Today's capital of the homonymous municipality; Orei, was one of the most brilliant Greek cities of antiquity. Its long history is interwoven with the resplendent and big in extent and population ancient city of Orei.
There are many versions of the origin of the city's name. Some refer to the king of Istiea Oriona, son in law of the king of Chios Oinopiona, or to the brother of the nymph Istiea, Oreo, and many more.
The city passed through many phases, during the 2500 and more years of recorded history. The first traces of habitation are dated in the Neolitic age. The city of Orei began to thrive mainly after 445 B.C., when Pericles and the Athenians punished very strictly a team of oligarchic Istieaeis, who attempted to revolt, by exiling them and establishing 2000 Athenians.
In the next years of political agitations in Greece and Euboea, the city of Orei passed under the sovereignty of Sparta and later of the Macedonians, during which period the Platonic philosopher and politic Eufraios. During those years and specifically during the dominion of Dimitrios the Besieger the city of Orei reached its highest point of development.
For roughly one century that could easily be characterized as the olgen century of Orei, the cultural was enormous.
The fact that Orei and Istiea were represented in the Delfiki Amfiktionia ( a geligious alliance of great importance) with ieromnimones ( a type of consuls with high responsibitities) reveals that Northern Euboea used to have a very important role in the political developments of Greece.
A sample of the huge cultural progress of Orei, that managed to survive the destructions that followed, is the marble bull, 3,2 m long, which was found in August 1965 at the beach. Today it is exposed, in glass showcase, at the square near the harbour of the city and behind the temple of Savior.
The decline of Orei began simultaneously with that of Macedonians and the appearance of Romans on the scene. In 199 B.C. the Romans and their ally Attalos, after the occupation of Pteleo, besieged the city of Orei. After fierce battles with the guards of the city's walls with catapults, rams and other machines they managed to capture and destroy this important city of Istiea.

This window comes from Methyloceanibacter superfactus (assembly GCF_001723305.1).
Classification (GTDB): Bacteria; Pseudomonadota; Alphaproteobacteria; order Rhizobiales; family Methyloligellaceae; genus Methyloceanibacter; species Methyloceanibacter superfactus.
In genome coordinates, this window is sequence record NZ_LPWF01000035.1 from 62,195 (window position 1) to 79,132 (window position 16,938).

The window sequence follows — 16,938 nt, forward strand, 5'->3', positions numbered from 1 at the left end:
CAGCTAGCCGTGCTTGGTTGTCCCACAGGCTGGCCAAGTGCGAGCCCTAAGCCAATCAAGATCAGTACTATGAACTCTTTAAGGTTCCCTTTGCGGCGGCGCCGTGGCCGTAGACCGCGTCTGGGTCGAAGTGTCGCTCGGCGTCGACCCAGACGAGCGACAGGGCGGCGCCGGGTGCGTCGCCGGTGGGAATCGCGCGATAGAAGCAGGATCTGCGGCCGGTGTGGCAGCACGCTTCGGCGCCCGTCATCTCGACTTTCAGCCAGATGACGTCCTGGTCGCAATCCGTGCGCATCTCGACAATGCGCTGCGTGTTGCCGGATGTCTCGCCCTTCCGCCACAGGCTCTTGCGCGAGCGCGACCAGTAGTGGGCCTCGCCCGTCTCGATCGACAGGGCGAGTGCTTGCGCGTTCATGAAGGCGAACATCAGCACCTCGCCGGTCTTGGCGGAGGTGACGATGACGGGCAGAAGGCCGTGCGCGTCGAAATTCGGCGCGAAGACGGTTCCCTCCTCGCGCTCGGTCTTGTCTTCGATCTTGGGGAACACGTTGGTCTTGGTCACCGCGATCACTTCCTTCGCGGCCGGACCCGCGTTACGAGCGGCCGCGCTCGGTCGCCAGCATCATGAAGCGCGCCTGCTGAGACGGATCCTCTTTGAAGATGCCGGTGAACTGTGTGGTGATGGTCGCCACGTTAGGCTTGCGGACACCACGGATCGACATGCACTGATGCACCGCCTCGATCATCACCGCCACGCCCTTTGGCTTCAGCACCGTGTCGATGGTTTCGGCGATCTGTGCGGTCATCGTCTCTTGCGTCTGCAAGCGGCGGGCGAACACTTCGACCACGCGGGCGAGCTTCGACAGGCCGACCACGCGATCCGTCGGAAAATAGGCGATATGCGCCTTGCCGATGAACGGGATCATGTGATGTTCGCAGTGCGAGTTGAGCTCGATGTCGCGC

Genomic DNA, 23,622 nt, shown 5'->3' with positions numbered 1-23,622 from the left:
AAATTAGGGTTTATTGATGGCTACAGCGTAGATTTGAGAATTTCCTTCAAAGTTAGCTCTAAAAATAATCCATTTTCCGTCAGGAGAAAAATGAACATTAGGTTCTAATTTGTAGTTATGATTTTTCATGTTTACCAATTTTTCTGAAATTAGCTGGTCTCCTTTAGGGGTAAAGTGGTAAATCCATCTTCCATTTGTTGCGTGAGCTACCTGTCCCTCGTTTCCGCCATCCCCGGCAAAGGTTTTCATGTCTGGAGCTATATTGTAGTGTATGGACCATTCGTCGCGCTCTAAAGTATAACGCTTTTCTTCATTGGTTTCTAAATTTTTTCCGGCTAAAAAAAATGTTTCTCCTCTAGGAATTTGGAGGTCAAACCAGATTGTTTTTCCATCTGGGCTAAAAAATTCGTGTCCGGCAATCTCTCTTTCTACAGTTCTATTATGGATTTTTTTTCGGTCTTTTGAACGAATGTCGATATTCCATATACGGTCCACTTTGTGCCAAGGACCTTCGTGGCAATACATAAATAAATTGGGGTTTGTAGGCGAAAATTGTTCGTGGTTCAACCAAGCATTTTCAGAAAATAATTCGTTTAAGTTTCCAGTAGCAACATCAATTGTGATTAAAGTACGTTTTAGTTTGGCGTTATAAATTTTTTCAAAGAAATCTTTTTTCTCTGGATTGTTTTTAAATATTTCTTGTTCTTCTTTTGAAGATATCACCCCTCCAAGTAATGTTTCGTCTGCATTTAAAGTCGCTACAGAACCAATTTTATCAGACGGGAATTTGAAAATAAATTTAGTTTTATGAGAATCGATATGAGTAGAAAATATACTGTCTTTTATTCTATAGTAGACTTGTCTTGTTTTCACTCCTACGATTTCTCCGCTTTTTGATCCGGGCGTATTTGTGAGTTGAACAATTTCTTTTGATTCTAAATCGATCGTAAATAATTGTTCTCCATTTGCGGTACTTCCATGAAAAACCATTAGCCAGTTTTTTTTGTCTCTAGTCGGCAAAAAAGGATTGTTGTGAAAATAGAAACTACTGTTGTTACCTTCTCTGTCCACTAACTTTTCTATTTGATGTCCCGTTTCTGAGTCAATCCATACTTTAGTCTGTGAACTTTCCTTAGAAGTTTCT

In the year of Byzantium, Orei appears once again as a seat of Bishop (after 400 B.C.), which was part of the Metropolis of Athens, and from 1300 onwards, of the Metropolis of Euripos. Certain discoveries, found today in the temple of Saint Vasilios (Northern Orei), as well as an imposing catacomb are dated in the early Byzantine years.
During the Venetian domination Orei became the seat of the Baron of Lombardy Peccoranro Dei Peddorari. During these years, on top of other ancient buildings the famous castle of the city is renovated and becomes the theatre of many material confrontations, but also of the big love between the liberator of Euboea, knight Likarios and the beautiful Venetian maiden of the manor of Orei, Feliza.
After the end of the Ottoman domination, the new city of Orei and mainly its coastal are is built with excellent street layout based on topographic plans that were worked out in 1933 by the German topographer George Schumacher. Today in a room of the Town Hall of the city the discoveries of the Archaeological Collection of Orei are exhibited to testify the past glamour of the wider region.